The next day we relaxed in Arcata and took another afternoon surf session with more consistent breaks. It took us a little while decide our next move but the rain once again intervened and made up our minds for us. Burnt Ranch still fresh in our minds from two days ago had gone up just a little bit….to 10,000 CFS!?! We met up with the crew early the next day ready to see some big water, not really knowing what to expect. We had a pretty bomb looking crew of 6 kayakers joined by one raft, wait, cataraft?… nope…. creature craft yah that’s right, one of those big hypalon pool toys with seat belts. That’s one way to make any big water run even more exciting. And exciting it was, I’m not going to expand here, we’ve still got more big water and some waterfalls to cover, but check out this awesome post, BR10G by Dan Menten and sweet video edit, Hell or High Water by Dave “the German” Ernst. It was a trip for the books, that’s for sure.

On the road north once more we drove through the ultra-scenic canyon of the Cal Salmon River, granted it was pitch black outside Natalie assured me it was beautiful. Our plan for the next day was the classic (I know it’s beginning to sound cliché) Nordheimmer and Butler runs, and what do ya know, with more high flows. It was gorgeous and the big water playboating was a blast… in a class V squirt boating kinda way. We paddled light this day and didn’t get much in the way of photos but take my word for it, you need to go paddle the Cal Salmon! It’s awesome! With big water rapids like Freight Train and Gapping Maw (yah, it’s a huge hole) you’re in for a good time. I came to learn that the Sturges family Otter Bar Kayak Lodge was just up the canyon from where we were paddling. Pretty sweet locale for a kayak resort.
After the run we had a tough decision. We had thrown around the idea of heading to Eagle Creek and the illustrious Metlako Falls at the beginning of the trip, and now it was time to make the call. Leif was all about it, but Natalie was a little more inclined to just start heading home. My fall back answer for the whole trip had been “I’m down for whatever” and I decided to stick to my guns, all the time thinking that we’re already pretty close to Oregon so we might as well go for it. Little did I know that Eagle Creek is really only a hop and a skip from Washington, and we’d be putting in close to 10 hours of driving to get there. But let's get real, paddlers have traveled alot longer for a lot less.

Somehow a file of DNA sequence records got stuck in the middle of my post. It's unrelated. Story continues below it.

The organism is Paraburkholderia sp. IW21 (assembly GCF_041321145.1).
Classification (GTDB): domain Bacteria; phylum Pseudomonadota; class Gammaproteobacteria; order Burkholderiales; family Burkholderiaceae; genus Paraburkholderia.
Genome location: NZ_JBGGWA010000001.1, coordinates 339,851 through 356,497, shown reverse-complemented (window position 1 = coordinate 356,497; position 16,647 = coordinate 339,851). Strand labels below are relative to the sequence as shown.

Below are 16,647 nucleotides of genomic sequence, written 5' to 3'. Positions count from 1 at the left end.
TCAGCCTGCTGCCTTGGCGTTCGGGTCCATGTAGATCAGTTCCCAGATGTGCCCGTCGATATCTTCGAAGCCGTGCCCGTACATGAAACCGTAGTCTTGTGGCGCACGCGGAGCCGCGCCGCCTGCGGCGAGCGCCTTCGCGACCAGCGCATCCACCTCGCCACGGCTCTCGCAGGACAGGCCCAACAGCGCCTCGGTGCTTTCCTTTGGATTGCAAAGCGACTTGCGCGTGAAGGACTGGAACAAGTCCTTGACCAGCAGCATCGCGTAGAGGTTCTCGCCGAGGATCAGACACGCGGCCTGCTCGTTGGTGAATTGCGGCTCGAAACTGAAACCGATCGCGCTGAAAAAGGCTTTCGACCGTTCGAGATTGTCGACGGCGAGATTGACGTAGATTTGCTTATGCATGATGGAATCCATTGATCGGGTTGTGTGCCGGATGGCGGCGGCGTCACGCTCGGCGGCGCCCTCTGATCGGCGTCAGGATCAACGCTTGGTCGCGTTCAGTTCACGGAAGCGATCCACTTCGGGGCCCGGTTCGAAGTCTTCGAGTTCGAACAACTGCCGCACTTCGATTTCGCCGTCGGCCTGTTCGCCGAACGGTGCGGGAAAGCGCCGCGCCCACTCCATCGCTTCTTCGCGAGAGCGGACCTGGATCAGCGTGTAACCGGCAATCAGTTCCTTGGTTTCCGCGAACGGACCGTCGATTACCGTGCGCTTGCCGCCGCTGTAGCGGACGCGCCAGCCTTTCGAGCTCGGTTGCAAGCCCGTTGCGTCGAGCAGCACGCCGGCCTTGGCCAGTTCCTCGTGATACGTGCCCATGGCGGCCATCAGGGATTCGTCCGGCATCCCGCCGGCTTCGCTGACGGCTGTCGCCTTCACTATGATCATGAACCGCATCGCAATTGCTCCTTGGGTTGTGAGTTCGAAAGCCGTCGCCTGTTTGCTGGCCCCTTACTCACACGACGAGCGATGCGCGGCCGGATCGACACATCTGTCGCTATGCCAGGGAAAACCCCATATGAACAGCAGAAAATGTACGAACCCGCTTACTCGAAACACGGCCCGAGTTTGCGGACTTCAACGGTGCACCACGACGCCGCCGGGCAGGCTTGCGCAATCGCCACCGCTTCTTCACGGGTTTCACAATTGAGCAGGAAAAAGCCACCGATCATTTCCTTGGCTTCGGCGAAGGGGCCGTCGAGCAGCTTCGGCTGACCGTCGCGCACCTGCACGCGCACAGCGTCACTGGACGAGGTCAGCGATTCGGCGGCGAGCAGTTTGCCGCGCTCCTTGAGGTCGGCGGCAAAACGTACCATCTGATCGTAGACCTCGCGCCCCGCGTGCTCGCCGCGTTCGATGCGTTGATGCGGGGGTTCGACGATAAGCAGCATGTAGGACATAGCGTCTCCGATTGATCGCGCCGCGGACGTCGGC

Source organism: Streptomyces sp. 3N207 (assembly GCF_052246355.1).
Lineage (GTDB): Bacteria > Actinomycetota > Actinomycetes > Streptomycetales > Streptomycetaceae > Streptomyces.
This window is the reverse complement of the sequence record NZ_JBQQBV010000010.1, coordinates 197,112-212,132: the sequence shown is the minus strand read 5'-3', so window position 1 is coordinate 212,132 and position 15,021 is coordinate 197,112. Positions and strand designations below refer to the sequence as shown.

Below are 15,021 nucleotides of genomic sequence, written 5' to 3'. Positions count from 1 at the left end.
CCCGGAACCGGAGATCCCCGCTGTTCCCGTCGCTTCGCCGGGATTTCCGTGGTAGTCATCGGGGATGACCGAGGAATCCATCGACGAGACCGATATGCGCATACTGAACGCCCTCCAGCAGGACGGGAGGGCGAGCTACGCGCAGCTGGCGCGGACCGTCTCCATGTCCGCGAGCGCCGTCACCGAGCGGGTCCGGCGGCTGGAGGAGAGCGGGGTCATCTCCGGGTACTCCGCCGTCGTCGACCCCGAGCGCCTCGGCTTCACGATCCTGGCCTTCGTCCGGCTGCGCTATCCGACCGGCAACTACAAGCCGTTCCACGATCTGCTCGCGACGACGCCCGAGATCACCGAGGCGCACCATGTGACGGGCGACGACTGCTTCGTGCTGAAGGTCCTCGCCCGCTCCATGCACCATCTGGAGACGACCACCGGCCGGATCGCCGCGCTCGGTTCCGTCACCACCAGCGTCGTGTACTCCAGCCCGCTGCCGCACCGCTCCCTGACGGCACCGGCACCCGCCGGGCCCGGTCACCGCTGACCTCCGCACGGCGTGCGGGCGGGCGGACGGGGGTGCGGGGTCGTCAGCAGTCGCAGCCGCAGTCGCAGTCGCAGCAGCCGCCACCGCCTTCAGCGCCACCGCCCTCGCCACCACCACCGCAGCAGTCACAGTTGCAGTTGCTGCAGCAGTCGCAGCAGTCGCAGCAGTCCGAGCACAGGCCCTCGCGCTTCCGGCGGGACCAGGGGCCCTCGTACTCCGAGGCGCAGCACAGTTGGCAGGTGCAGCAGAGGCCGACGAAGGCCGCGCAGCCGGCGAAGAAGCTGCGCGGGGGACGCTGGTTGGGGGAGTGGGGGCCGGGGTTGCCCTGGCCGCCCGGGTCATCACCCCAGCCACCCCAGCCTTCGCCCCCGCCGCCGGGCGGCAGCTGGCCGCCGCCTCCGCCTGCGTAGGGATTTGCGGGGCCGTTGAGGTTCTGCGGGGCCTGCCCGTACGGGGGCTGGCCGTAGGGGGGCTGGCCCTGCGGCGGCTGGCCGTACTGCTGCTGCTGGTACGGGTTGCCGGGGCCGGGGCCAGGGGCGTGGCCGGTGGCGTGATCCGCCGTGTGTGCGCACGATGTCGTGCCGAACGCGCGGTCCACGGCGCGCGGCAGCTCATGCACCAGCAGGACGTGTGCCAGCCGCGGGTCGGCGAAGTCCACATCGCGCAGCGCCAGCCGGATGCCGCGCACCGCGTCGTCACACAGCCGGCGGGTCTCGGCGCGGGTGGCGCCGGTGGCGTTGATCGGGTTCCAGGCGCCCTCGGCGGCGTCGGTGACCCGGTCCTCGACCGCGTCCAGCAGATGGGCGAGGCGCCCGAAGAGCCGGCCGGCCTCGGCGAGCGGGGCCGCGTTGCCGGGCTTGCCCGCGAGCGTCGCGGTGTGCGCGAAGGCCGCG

So we went for it and rallied through another night of driving across damn near the entire state of Oregon. It was a haul but I was pleasantly surprised at about 11:00 p.m. to discover that it’s actually illegal to pump your own gas in the state of Oregon. Yeah, someone actually comes out and pumps your gas for you, crazy right? Being my first time in the state I was in awe, but quickly moved on to more pressing matters, like holy crap we’re gunna be running Metlako tomorrow! We pulled over on the side of the road at about 1:00 a.m., set up camp, and the soft sputter of rain quickly calmed the excitement I had for the run the next day and I passed out. With that I’ve rambled on long enough for one blog post, and for a run as amazing as Eagle Creek it deserves a little more than a brief over view. Check back in a day or two for the culmination of one killer spring break paddling excursion.